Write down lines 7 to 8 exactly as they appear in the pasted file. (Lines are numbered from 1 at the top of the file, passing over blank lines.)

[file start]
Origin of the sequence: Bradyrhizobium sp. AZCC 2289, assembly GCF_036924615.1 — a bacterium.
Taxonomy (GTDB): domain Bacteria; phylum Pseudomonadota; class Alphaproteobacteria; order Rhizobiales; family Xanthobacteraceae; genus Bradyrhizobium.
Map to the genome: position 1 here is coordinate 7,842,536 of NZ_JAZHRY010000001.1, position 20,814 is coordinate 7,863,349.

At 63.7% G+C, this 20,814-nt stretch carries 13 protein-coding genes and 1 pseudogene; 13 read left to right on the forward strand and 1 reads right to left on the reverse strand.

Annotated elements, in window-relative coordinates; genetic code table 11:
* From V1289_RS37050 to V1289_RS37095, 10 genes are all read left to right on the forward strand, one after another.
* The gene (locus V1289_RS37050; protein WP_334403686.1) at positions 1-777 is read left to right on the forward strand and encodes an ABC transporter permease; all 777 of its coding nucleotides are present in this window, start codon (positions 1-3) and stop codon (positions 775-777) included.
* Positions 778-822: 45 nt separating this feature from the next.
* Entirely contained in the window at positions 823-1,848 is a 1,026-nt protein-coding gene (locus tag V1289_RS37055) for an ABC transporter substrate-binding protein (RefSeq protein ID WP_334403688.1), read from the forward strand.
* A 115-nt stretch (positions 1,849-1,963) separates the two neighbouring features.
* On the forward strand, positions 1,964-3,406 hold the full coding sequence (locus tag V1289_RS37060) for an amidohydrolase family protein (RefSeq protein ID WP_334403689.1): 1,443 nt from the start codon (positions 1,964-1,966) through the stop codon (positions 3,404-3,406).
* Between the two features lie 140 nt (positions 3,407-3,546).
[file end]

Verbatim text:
* The gene (locus V1289_RS37050; protein WP_334403686.1) at positions 1-777 is read left to right on the forward strand and encodes an ABC transporter permease; all 777 of its coding nucleotides are present in this window, start codon (positions 1-3) and stop codon (positions 775-777) included.
* Positions 778-822: 45 nt separating this feature from the next.